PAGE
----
Exploded Circus Review- The Circus’ Time To Shine

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When I decided to go and see this, I was expecting to see some pretty impressive circus skills in a rather bizarre setting; what I was not anticipating was a fantastic use of set design, witty comedy and a level of coordination that, quite frankly, I was jealous of.
The design of the set got me excited for the show even started; I’m a big fan of any steampunk-esque or scrap-based aesthetic, and The Exploded Circus nailed that idea. The strips of cloth, bike parts and various other circus tools suspended from the skeletal girders that made up the stage created a striking image that I won’t soon forget.

But the real trump card of the set came when the performers started interacting with it. I’m not exaggerating when I say they rebuilt the entire stage multiple times, each transition appearing nonsensical only to come together at the last moment in a new and unique way. The first time they did this was amazing enough, but the show’s finale was on another level. Without giving away exactly what happened, it was a perfect testament both to the show’s narrative and the skill of the performers.

I’ve not even started on the cast yet. When the inanimate objects of a show are that good, you know the performers are going to be something special.

I can’t think of a single weak link; they all had their own unique skill sets and were wonderfully characterised, from Ruby Gaskell’s proud and imposing trapeze artist to Arielle Lauzon’s half-crazed acrobat with dreams of ringmaster-hood. The interactions between each performer, interspersed with casual but masterful circus tricks, were almost entirely non-verbal, but at the same time conveyed their relationships with excellent clarity.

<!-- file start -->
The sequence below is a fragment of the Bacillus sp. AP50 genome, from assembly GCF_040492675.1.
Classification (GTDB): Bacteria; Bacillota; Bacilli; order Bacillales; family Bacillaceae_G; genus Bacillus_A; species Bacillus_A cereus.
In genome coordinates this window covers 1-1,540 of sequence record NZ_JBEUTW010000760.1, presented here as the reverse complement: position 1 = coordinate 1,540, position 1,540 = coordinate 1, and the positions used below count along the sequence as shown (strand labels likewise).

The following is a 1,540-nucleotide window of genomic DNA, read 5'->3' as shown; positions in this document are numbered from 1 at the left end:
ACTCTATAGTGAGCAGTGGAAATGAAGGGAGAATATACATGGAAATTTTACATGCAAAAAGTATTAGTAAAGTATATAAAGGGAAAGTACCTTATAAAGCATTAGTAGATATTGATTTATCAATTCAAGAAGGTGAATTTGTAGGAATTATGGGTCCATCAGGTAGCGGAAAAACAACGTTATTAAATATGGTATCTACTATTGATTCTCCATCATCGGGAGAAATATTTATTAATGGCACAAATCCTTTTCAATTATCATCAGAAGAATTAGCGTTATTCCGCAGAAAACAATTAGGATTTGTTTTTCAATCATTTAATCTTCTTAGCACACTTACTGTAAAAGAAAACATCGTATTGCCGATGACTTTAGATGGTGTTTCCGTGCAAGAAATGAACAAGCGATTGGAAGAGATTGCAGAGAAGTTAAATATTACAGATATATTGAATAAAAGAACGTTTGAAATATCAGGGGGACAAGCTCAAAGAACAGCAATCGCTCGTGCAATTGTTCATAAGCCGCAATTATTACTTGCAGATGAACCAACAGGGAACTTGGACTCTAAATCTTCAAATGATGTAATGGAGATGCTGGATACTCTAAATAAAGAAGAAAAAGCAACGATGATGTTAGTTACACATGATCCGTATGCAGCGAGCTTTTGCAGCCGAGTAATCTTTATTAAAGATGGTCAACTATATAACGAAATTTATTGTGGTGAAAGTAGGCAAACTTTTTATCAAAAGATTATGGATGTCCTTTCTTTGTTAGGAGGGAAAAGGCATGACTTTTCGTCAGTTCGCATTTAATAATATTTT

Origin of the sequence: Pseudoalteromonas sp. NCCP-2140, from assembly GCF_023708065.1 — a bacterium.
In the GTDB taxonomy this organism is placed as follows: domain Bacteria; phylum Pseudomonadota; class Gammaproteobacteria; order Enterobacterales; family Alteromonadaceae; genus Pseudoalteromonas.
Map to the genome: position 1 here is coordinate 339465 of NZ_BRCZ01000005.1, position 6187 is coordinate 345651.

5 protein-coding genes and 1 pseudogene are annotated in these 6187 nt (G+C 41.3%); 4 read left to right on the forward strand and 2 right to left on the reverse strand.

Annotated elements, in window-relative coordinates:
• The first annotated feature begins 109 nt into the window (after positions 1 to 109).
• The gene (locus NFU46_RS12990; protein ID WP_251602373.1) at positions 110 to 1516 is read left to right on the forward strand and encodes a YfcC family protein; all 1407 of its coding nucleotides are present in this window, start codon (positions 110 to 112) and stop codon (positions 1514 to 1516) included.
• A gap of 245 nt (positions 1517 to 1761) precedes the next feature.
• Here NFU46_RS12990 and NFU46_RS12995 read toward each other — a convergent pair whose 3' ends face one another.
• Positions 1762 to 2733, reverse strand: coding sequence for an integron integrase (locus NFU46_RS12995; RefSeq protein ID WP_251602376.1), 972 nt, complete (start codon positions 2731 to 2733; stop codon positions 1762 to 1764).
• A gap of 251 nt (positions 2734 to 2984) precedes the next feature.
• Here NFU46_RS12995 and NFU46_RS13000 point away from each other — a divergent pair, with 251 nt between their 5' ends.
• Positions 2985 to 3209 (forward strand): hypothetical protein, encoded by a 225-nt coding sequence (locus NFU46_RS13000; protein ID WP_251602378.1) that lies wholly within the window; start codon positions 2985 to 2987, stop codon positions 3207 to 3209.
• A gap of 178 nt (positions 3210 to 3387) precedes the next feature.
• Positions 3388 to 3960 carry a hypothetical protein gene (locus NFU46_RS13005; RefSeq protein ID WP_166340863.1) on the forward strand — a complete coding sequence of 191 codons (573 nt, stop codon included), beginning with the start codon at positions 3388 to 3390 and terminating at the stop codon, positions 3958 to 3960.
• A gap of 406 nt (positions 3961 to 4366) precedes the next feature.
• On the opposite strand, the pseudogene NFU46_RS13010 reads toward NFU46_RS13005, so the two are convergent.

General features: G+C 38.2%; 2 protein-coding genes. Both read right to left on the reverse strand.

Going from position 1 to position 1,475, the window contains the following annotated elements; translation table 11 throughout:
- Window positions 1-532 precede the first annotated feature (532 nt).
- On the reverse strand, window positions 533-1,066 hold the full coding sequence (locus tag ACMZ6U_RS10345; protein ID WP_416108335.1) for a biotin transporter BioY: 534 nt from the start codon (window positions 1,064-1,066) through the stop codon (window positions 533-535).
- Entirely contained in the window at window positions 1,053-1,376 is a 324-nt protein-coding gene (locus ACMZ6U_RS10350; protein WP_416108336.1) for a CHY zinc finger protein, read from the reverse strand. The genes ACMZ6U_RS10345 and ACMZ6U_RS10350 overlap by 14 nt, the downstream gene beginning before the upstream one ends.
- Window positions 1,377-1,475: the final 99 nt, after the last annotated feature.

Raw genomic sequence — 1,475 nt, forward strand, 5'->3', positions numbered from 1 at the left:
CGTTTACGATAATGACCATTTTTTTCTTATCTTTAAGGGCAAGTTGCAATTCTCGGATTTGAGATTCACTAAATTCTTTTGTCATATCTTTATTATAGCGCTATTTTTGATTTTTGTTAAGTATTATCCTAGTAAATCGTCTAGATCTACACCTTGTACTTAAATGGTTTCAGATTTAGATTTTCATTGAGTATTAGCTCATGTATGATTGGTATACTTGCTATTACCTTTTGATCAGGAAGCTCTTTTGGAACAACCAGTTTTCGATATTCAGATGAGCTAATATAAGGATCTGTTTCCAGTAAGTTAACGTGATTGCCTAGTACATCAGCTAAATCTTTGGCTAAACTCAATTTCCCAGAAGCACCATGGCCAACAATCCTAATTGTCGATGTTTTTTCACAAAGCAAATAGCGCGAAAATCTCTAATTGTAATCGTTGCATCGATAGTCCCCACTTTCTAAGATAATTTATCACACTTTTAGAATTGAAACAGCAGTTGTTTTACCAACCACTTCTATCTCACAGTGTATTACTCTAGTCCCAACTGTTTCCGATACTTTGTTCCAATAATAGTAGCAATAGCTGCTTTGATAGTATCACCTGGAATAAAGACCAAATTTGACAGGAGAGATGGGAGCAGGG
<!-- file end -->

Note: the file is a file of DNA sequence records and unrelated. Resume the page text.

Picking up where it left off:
The show was designed in such a way that everyone was given their time to shine; Gaskell’s striking opening on the silks meant that the audience never forgot about her, and Lauzon’s display following the conclusion of her own story was both heartwarming and mesmerising. Lyn Scott’s juggling performances during each stage transition never failed to entertain; Jackie Le spent so much time on the Chinese hoop that she practically became the centrepiece of the set; Coral Dawson’s corde lisse display was arguably the best part of the show; and Alice Allart turned riding a bike into an art form.

The story was simple enough to follow if a bit surreal. The characters’ circus has just exploded for the reason that’s never revealed, and the show details the survivors trying to adapt to the new life they have been thrust into. Throughout the show, the remaining performers slowly learn to overcome their antagonisms and individual desires for the spotlight to form a cohesive and spectacular circus group, quite literally rising from the ashes of their old lives at the end of the story. It’s easy to follow, heartwarming and doesn’t require in-depth analysis to understand, unlike some other contemporary pieces.
The only issue I had with the performance was their use of communication; throughout most of the show the cast relied almost solely on physicality or single words, which I was fine with, but towards the end, they began to speak in full sentences. I understand that it was a display of how far the characters had come and how well they now worked together, but it took away some of the performance’s magic for me. But that’s only one shaky moment in an otherwise fantastic show.

A lot of people dream of joining the circus when they’re younger; The Exploding Circus is sure to reignite that passion.

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